A home is a place meant for comfort, security and peace of mind -- these are just a few reasons why a home foreclosure can be so threatening to one's wellbeing and way of life. Countless Tennesseans face this threat but are unsure of where to turn in such hard times. Depending on the situation, avoiding a foreclosure altogether may be a possibility.
HGTV shares some helpful pointers for those experiencing a dreadful property foreclosure, noting that lenders do not always have to appear as villians. In fact, some lenders are willing to compromise when it comes to finding a solution with missed mortgage payments. Another option HGTV mentions is a deed in lieu, in which a homeowner voluntarily hands the deed back over to the bank. Although some lenders discourage taking this route, it may prove beneficial for some homeowners. Bankruptcy is another option, as HGTV states that it can put a halt to foreclosure altogether. After a homeowner files a bankruptcy petition, debt collectors and lenders must cease their collecting actions under federal law.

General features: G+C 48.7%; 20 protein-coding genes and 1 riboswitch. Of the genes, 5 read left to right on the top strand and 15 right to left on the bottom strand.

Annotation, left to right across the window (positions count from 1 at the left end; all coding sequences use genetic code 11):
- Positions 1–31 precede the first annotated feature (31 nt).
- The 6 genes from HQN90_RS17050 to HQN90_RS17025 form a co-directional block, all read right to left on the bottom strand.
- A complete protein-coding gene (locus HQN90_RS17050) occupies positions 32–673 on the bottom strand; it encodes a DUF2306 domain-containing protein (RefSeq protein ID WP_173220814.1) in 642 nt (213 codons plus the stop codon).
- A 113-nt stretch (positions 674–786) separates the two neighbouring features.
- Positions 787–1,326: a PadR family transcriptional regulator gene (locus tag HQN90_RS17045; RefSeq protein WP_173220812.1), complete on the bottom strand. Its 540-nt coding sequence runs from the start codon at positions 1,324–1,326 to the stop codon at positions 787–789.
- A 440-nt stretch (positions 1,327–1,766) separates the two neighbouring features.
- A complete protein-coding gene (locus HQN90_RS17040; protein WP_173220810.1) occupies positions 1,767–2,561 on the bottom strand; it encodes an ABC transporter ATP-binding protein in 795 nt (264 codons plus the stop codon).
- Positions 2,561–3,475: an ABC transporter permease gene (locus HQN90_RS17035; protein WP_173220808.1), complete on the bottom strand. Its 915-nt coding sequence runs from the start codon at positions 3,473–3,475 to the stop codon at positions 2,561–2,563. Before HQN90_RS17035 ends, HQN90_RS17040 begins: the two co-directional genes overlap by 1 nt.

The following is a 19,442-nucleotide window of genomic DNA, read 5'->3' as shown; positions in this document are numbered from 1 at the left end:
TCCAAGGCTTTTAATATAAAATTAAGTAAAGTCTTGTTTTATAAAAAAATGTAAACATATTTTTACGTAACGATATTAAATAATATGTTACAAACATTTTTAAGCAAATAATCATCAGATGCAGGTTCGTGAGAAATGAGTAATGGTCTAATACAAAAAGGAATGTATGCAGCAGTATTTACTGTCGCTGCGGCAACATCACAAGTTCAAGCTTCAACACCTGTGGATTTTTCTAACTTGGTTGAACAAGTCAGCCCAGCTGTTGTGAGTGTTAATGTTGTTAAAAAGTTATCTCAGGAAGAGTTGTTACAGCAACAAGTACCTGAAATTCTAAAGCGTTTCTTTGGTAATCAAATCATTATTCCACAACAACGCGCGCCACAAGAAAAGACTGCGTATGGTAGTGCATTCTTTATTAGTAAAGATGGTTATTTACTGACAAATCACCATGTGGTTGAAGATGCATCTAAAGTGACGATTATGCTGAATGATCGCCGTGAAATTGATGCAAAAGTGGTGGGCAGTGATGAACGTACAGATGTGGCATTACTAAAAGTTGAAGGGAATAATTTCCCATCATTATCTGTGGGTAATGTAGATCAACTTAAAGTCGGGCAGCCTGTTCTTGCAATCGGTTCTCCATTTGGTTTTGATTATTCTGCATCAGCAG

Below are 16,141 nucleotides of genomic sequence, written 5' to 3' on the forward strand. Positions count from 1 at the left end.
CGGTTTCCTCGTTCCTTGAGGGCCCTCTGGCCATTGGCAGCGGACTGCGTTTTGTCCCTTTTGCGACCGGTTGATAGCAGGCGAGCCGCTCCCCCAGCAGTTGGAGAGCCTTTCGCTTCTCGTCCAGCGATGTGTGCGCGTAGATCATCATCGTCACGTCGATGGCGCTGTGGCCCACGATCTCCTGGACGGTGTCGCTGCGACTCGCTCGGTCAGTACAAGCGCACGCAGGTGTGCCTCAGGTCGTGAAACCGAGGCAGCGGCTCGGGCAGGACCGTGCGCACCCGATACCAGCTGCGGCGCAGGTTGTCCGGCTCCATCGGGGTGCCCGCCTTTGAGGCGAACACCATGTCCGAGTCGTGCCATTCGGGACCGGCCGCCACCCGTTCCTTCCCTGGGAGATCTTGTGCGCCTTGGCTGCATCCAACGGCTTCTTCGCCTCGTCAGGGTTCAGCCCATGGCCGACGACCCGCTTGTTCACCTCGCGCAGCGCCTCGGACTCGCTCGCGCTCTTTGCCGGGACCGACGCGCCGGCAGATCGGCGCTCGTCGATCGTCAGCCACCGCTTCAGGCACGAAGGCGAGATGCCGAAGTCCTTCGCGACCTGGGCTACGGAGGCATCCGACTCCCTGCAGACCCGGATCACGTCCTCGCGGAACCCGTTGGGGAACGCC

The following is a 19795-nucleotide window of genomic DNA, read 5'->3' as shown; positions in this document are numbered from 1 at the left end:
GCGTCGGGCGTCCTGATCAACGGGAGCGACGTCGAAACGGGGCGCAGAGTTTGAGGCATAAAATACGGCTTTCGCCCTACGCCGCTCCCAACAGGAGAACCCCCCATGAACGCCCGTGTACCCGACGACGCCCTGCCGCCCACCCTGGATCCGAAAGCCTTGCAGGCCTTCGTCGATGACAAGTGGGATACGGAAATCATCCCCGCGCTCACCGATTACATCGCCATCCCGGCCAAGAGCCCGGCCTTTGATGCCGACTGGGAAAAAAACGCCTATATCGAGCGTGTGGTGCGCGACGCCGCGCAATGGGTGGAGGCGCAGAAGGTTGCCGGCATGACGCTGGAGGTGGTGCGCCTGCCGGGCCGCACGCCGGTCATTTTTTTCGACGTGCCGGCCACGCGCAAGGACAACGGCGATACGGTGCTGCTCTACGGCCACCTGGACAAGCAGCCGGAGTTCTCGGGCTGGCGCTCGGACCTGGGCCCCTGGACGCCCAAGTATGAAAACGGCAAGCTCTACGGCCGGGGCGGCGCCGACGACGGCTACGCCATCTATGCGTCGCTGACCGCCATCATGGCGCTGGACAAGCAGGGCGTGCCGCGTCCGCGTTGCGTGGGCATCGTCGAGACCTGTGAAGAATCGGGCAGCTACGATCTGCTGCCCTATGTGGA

Where there is a will, there is often a way, including other possible options to avoid foreclosure. The U.S. Department of Housing and Urban Development lists the following alternatives to foreclosure, most of which the U.S. Treasury Department and HUD oversee:
- The Making Home Affordable Program
- Home Affordable Unemployment Program
- Mitigation programs offered by the Federal Housing Administration
The Making Home Affordable Program allows those threatened by foreclosure to lower their monthly mortgage payments. It can also help those who owe more than the worth of the home and homeowners who can no longer afford to pay their mortgages. Another perk to this program is that it aims to better balance America's housing market. The Home Affordable Unemployment Program and various mitigation programs can also help unemployed homeowners in need of assistance. The are additional foreclosure relief programs provided by the HUD.